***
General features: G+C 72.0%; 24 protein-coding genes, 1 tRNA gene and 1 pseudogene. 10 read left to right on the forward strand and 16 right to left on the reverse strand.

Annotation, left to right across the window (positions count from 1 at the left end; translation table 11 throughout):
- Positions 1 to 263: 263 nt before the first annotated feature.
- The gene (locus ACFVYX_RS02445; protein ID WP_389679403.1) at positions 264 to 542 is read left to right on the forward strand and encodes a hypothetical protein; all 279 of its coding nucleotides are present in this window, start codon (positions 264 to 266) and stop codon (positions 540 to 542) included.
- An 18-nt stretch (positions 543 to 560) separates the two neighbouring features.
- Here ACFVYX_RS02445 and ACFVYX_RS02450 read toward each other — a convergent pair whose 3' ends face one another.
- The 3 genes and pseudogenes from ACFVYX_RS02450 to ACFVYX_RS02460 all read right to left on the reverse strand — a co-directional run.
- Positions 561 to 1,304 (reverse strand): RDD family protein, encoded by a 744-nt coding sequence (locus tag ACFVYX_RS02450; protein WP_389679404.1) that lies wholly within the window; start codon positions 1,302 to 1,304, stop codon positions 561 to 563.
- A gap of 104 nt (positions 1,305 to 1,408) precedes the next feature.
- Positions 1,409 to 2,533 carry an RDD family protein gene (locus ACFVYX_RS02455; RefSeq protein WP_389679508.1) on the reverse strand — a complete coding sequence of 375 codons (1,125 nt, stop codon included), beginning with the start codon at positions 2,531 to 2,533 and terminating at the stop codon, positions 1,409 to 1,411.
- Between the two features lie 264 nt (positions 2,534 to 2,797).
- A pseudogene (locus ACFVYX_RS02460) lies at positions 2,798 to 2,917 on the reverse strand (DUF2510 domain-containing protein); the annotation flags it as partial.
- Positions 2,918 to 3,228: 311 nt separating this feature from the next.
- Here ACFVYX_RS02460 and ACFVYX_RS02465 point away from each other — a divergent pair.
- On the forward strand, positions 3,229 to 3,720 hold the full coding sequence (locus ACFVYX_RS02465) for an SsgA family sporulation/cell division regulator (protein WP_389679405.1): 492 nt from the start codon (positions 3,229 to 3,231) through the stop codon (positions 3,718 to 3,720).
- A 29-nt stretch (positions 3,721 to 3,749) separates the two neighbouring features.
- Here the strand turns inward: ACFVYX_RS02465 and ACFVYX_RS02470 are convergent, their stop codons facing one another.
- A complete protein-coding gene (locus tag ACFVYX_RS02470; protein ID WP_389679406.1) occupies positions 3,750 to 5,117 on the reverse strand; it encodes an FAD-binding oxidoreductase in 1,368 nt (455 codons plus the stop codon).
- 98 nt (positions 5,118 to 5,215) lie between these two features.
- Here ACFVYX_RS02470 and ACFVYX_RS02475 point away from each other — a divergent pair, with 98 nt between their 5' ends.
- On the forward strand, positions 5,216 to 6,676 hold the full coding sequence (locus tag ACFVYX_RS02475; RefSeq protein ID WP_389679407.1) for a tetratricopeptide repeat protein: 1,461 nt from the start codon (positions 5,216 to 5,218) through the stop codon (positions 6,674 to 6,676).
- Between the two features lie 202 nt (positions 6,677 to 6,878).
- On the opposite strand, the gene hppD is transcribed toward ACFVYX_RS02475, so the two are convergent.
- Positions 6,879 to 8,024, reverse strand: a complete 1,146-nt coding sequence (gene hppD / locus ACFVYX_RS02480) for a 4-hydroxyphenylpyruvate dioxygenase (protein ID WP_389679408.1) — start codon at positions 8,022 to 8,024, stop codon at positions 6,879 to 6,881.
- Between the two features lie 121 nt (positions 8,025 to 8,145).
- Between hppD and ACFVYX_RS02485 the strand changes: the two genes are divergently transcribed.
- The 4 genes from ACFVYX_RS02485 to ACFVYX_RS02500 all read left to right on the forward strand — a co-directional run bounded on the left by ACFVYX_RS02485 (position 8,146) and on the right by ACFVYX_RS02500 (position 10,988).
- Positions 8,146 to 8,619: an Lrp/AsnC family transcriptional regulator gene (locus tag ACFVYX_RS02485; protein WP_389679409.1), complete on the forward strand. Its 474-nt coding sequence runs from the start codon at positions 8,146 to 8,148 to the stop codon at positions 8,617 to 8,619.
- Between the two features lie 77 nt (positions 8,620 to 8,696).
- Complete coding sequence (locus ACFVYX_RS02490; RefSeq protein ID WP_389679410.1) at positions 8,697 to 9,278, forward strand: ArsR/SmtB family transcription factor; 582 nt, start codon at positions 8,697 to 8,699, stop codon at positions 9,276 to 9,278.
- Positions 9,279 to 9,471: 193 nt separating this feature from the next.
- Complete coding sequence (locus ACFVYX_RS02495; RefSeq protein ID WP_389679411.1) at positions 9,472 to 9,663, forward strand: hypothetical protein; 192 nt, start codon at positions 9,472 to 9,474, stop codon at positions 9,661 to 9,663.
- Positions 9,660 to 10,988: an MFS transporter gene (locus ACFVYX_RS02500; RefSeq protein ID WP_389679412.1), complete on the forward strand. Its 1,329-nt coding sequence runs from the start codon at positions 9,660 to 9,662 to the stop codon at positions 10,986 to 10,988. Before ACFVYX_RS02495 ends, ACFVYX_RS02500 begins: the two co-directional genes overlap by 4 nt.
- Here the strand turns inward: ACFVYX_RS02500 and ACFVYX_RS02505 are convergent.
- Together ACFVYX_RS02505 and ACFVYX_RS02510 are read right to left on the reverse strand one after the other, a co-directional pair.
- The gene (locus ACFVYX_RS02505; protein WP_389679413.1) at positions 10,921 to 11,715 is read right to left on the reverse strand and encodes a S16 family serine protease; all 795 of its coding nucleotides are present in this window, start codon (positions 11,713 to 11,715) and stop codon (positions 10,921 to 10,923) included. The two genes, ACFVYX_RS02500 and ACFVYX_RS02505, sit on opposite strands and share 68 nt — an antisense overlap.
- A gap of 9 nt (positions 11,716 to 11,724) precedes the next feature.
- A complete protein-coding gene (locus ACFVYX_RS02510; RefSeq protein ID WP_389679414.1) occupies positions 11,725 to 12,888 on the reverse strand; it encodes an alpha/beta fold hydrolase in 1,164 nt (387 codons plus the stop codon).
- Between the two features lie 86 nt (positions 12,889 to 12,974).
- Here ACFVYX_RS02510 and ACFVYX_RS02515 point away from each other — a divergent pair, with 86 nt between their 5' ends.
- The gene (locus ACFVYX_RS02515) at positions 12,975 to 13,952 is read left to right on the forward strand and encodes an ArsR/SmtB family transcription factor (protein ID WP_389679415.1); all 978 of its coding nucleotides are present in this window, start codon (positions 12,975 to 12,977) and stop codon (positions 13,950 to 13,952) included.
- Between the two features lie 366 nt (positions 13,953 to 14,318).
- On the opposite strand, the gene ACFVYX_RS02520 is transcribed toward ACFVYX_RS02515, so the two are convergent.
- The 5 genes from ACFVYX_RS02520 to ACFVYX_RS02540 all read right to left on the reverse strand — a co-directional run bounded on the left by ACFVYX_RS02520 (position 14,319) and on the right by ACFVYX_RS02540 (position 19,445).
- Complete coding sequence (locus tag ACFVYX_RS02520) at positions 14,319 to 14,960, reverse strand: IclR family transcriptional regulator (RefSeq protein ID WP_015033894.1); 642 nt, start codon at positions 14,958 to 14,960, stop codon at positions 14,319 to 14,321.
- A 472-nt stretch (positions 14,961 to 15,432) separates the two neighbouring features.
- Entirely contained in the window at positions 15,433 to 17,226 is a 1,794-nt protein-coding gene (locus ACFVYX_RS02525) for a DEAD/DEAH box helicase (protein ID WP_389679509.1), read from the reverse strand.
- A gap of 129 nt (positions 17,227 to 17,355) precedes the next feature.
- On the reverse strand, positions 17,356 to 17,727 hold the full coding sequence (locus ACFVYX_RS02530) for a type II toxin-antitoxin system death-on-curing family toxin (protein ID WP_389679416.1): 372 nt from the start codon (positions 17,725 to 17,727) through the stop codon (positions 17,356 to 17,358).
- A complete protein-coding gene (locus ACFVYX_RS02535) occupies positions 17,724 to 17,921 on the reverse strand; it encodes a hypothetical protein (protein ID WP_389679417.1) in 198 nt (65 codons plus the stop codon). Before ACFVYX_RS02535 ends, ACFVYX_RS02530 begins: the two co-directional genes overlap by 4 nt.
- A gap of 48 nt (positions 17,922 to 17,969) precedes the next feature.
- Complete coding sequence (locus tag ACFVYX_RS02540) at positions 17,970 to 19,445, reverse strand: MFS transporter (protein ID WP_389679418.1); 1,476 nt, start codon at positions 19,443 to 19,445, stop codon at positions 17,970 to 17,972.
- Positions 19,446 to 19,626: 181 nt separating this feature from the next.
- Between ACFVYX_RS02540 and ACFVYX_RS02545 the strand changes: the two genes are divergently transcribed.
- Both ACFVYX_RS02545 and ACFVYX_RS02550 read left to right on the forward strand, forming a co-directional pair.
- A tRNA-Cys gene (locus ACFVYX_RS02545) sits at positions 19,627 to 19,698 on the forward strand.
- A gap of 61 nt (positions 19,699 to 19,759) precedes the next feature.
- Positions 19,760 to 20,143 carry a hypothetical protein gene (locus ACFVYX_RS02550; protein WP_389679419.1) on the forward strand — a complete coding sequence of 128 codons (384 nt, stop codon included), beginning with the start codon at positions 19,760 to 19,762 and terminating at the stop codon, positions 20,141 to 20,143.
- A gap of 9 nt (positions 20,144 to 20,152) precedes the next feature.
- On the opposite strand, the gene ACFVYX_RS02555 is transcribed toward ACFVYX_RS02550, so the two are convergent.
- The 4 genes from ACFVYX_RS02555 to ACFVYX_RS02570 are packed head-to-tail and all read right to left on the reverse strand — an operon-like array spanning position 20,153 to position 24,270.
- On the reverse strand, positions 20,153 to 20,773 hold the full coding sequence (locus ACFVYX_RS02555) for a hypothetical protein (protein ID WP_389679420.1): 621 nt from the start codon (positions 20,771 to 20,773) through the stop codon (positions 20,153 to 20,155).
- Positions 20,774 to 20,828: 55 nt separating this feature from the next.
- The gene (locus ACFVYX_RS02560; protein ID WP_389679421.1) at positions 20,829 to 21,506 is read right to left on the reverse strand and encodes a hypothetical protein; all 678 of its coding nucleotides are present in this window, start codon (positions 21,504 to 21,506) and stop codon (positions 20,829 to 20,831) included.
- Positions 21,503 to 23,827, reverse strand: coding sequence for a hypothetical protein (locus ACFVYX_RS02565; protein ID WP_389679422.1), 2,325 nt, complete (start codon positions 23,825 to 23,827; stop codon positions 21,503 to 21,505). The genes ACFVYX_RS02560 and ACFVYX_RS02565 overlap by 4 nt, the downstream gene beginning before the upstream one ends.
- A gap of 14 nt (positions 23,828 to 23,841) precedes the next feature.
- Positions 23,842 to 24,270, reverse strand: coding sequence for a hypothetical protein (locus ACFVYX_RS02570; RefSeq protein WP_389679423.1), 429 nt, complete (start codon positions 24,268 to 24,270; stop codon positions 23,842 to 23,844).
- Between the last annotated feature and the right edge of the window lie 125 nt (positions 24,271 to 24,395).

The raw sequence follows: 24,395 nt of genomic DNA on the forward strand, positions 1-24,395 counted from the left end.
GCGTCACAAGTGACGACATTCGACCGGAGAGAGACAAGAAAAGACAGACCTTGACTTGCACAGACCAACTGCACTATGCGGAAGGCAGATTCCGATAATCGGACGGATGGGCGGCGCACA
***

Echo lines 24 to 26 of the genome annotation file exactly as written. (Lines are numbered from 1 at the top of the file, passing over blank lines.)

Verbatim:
- Positions 6,879 to 8,024, reverse strand: a complete 1,146-nt coding sequence (gene hppD / locus ACFVYX_RS02480) for a 4-hydroxyphenylpyruvate dioxygenase (protein ID WP_389679408.1) — start codon at positions 8,022 to 8,024, stop codon at positions 6,879 to 6,881.
- Between the two features lie 121 nt (positions 8,025 to 8,145).
- Between hppD and ACFVYX_RS02485 the strand changes: the two genes are divergently transcribed.